In a preferred embodiment, a service provider can access the manifest data in several ways, including a whole view and a commit time view. When the whole view is used, the manifest is organized by commit and delivery order listing (DOL). DOL organizes work based on the sequence established by the dispatch plan without regard to premium service levels. The commit time takes into account that work with a premium service level must be completed on or before established commit times. The whole view of the manifest defaults to the DOL view of the manifest; however, work that has a commit time gains priority in the manifest list as the commit time approaches. In other words, the manifest display increases the priority of commit time work to notify the service provider that a commit time is approaching and the service provider needs to start considering the work for a future delivery.
In a preferred embodiment, the “determine next activity” function of the DIAD unit 225 controls the manner in which the manifest is organized in the display. As a particular commit time approaches, the work that must be completed by the approaching commit time is given higher precedence in the list of work. In one embodiment, if more than one package has the same commit time, the commit packages are sorted by DOL. In an alternative embodiment, the determine next activity function estimates the location of the service provider based upon the work remaining on the manifest and organizes the commit time work so that the manifest lists those commit time packages that are closest to the service provider's present position. In still another embodiment, the DIAD unit 225 is equipped with a global positioning system (GPS) and uses the GPS unit to determine the service provider position.
In a preferred embodiment, the service provider may also view the manifest using a commit time view. The commit time view lists only that work on the manifest that has a commit time and, in a preferred embodiment, the work is organized first by commit time and then by DOL. In alternative embodiments, the commit time work is organized first by commit time and then by the work that is closest to the service provider current location.
Still another benefit of having manifest information present in the DIAD units 225 is the perform activity function. In a preferred embodiment, the perform activity function is used when the service provider makes a delivery or picks up a package at a stop. Because the DIAD unit 225 already has the delivery information in electronic format, the delivery information is pre-populated on the DIAD unit 225 display and the service provider does not have to key enter the delivery information. In general, when a service provider makes a delivery he or she will scan a bar code on the package shipping label and the delivery information for the package will be pre-populated on the DIAD unit 225 display. In addition, the perform activity provides the service provider with accessorial data for that stop, including information such as whether an adult signature is required for the manifested work and/or whether the work is a cash-on-delivery transaction. One of ordinary skill in the art will readily understand that other types of accessorial information may be included in the manifest and made available to the service provider as part of the perform activity function.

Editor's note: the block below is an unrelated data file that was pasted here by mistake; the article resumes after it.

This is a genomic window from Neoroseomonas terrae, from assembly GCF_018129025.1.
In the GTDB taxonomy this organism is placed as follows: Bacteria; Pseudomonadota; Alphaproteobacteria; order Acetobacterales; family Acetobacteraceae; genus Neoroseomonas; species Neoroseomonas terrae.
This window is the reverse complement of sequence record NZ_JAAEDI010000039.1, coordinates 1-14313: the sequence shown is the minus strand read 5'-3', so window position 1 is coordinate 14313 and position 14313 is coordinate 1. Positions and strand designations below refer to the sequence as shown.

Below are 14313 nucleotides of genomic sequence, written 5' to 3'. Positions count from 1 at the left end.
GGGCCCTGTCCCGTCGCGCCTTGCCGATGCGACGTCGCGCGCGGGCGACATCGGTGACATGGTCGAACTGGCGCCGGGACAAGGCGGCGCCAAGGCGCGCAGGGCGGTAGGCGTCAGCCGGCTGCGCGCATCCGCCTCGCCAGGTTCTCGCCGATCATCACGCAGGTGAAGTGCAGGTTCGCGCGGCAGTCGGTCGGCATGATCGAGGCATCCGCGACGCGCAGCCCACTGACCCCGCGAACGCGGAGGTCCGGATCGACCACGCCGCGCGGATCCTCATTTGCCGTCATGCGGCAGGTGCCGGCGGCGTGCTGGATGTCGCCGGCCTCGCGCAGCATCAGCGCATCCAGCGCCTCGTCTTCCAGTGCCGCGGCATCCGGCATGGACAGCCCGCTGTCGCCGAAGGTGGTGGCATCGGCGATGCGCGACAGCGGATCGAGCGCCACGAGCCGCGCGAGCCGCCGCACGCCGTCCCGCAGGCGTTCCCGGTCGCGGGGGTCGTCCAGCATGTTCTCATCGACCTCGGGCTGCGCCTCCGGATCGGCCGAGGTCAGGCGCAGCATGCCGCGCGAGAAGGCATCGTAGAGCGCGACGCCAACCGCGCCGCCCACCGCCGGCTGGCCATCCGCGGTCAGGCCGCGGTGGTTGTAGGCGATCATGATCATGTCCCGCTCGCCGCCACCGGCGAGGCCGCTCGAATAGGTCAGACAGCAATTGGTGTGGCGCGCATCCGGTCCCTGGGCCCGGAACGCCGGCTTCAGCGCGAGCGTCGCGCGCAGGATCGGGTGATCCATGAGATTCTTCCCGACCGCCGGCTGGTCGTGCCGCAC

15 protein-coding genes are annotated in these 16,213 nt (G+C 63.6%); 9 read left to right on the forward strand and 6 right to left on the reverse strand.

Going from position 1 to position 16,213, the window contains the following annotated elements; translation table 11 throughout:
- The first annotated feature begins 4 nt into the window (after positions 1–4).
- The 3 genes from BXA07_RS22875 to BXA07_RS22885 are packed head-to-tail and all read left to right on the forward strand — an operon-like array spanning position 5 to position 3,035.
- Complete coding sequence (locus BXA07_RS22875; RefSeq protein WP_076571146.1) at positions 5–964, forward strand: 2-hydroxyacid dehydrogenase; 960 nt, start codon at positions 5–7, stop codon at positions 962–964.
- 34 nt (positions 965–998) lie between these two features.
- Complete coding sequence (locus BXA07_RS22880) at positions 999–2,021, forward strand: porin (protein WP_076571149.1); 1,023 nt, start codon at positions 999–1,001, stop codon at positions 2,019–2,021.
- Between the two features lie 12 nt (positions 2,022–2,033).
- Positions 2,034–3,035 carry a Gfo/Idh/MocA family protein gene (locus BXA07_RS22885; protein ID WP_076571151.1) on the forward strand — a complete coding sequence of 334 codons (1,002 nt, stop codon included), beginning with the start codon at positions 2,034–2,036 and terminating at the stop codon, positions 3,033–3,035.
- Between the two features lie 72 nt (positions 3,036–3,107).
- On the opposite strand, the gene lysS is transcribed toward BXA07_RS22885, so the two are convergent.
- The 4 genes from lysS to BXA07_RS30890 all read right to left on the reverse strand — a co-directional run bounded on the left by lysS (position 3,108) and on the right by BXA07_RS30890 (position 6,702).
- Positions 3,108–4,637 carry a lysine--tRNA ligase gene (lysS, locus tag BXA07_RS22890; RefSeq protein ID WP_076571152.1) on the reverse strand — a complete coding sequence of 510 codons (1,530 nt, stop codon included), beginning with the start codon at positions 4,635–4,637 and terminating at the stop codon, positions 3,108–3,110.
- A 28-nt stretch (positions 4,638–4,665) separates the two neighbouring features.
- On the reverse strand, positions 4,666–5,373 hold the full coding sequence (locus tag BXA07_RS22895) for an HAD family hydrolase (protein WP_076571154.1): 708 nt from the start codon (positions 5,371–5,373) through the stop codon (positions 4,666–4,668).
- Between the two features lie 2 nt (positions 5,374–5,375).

In a preferred embodiment, as work is completed the work disappears from the manifest display. At the end of the day the manifest is cleared and the service provider returns the DIAD unit 225 to the DIAD rack. Disposition information collected throughout the day is then uploaded to the DIAD control system 250 and is passed to the data archive server 255 and pre-load assist tool kit 260. In a preferred embodiment, the pre-load assist tool kit 260 then compares the disposition information against the manifest, which provides feedback about the accuracy of the manifest process, the decisions made by the service provider and the accuracy of information received from the customers.
D. Package Notification through RFID Technology
The following paragraphs describe systems and methods that use RFID technology to identify a package and notify customers of an estimated time of arrival for inbound packages.
In a preferred embodiment, a pre-load assist system 210 performs the package notification function. As described above, a pre-load operation begins with the scheduling of a dispatch plan. At a high level, the dispatch plan is a file that has divided the territory for a service center into separate loops, and further sub-divided the loops into separate routes. Every potential address in a service provider route is identified in a dispatch plan and is assigned a sequence number. As the service provider performs the work assigned to a route, the address sequence in the dispatch plan determines the order in which the addresses in the route are serviced.
As packages are received in a pre-load system 200, an interrogator 20 in the flexible data capture system 215 reads the RFID package tags 50 associated with each package and captures a unique RFID identifier 55. In one embodiment, the RFID identifier 55 contains sufficient information about the package to allow a pre-load assist application 230 to match the package against the dispatch plan. In an alternative embodiment, the pre-load assist application 230 uses the RFID identifier 55 as an index into a package information database 65 to obtain the necessary package information. In either case, the package information made available by the RFID identifier 55 allows the pre-load assist application 230 to generate a pre-load handling instruction for the package.